The unusual program of contemporary music from the Americas enticed me to travel to the western bounds of my usual reviewing range – downtown Winston-Salem. My previous outing to Winston-Salem had taken me to a contemporary program presented in a bar. The Carolina Summer Music Festival made use of the ample back room of Krankies Coffee, a combination coffee-roaster/vendor/café/bar/art gallery/entertainment venue situated at 211 E. 3rd St., immediately east of the tracks (shortly before the music began – latish – a freight train blew its whistle, and headed up hill past Krankies – just as well that the music had not started yet). Krankies is located in an old industrial building, just barely updated for its new use, with a haphazard collection of seats for its musical audience, which numbered around 70.
The quartet presenting the program was local and consisted of Oskar Espina Ruiz, clarinet; Jacqui Carrasco, Fabián López, violins; Scott Rawls, viola; Alexander Ezerman, violoncello. Carrasco is active at Wake Forest University and the remaining strings are at UNC Greensboro (where they are three-quarters of the McIver Quartet). Not surprisingly the four played with considerable energy and excellent ensemble.
Opening the program was a short work by Paquito D’Rivera (b. 1948), who became known in the USA (after emigrating from Cuba) as a talented jazz saxophonist, but who was the winner of two Latin Grammy awards in 2011 for his Panamericana Suite (best Latin Jazz album, and best contemporary classical composition, a neat trick!). "Wapango" was a relatively brief and accessible work based on a Mexican dance, with contrasting duple and triple rhythms. It was followed by the “Medley from A Future of Tango” by Alejandro Rutty, from Buenos Aires, but based in Greensboro at UNCG. The work is a condensation of material from his concertante work in three movements for saxophone quartet and orchestra. The arrangement was cogent and very idiomatically scored for the string quartet, with an impressive breadth of expression within its six-minute span. Rutty’s idiom is modern but clearly drawing on the drama and pathos of the tango. This deserves to be broadly incorporated into the string quartet repertoire.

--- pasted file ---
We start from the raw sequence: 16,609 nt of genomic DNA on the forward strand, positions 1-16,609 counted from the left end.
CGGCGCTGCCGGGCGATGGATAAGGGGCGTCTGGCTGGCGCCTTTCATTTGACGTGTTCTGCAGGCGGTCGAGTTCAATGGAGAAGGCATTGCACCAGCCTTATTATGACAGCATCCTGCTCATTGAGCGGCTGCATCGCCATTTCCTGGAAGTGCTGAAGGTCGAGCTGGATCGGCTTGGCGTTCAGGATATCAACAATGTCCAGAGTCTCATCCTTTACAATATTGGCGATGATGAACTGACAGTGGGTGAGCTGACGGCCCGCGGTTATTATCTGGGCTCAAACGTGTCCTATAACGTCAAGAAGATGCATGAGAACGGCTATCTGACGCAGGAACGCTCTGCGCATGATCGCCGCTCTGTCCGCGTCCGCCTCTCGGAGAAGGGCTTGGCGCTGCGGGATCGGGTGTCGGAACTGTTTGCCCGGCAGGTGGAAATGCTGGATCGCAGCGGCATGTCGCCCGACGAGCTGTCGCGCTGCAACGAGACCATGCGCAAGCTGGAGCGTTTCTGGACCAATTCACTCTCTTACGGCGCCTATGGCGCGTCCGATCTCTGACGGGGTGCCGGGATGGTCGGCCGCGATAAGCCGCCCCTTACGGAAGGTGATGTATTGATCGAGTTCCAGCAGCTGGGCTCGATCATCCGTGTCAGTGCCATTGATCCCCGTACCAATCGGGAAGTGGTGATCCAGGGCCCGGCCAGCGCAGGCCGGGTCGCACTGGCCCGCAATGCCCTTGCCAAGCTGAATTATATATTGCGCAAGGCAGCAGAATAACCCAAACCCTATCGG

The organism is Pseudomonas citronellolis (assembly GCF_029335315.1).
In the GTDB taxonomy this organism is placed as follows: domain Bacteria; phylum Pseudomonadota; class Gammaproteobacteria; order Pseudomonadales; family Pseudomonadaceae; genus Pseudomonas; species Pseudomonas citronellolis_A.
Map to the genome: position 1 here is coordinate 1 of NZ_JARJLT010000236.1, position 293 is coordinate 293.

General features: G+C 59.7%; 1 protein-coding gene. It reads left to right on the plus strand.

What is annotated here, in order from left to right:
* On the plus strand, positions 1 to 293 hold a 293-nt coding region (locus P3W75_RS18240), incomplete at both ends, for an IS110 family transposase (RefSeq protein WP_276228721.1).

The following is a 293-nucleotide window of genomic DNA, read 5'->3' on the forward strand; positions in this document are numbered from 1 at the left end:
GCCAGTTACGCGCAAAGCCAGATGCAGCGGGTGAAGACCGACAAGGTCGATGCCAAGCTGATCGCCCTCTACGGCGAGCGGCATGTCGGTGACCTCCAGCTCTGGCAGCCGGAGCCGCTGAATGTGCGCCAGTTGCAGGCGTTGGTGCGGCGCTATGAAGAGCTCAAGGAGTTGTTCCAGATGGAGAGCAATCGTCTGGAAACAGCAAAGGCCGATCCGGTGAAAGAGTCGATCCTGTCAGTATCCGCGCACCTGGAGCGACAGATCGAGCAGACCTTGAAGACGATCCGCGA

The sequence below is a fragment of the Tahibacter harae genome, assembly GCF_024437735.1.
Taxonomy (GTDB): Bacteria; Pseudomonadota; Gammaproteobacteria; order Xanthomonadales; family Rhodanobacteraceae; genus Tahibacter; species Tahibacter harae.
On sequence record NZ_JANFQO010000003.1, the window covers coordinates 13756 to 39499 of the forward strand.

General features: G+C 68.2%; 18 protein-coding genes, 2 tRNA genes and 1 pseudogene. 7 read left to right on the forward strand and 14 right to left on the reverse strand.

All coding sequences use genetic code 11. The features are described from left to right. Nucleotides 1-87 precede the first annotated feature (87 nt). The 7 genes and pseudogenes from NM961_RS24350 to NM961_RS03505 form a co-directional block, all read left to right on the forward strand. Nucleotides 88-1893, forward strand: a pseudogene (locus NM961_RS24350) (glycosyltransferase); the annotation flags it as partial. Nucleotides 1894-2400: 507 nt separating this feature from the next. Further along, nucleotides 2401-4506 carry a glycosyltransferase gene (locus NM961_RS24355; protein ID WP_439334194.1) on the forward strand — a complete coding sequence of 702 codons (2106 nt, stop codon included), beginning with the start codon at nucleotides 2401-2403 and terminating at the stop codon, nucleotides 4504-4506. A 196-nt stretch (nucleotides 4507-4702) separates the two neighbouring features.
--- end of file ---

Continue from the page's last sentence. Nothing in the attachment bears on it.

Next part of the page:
Next up were four movements from the Leyendas ("Legends") by Gabriela Lena Frank, the American/Jewish/Peruvian composer based in the San Francisco area (the original work has six movements). When I heard this in 2008 as performed by the Chiara, it seemed weak tea in contrast to its context (Bartók); as played by Carrasco and compadres it was in a more appropriate setting, where one could appreciate its spare use of non-Western materials.
The evening closed with an arrangement for clarinet and quartet of the "Prelude and Merengue" by D’Rivera, another fine example of the composer’s stance at the edge of classical and popular. Ruiz was a persuasive presence on clarinet, with a full, well-tuned sound, and the whole group cooked, with some nice counterpoint closing the prelude, and fine unison playing (and a stomp!) closing the 5/8 merengue.
This program was a very enjoyable musical moment for a summer Wednesday. My only complaint (remembering the old joke): delicious food, but such small portions! Such a program should have at least an hour or more of music – we heard only 45 minutes, which is barely enough to reward those who might be moved to drive in from out of town.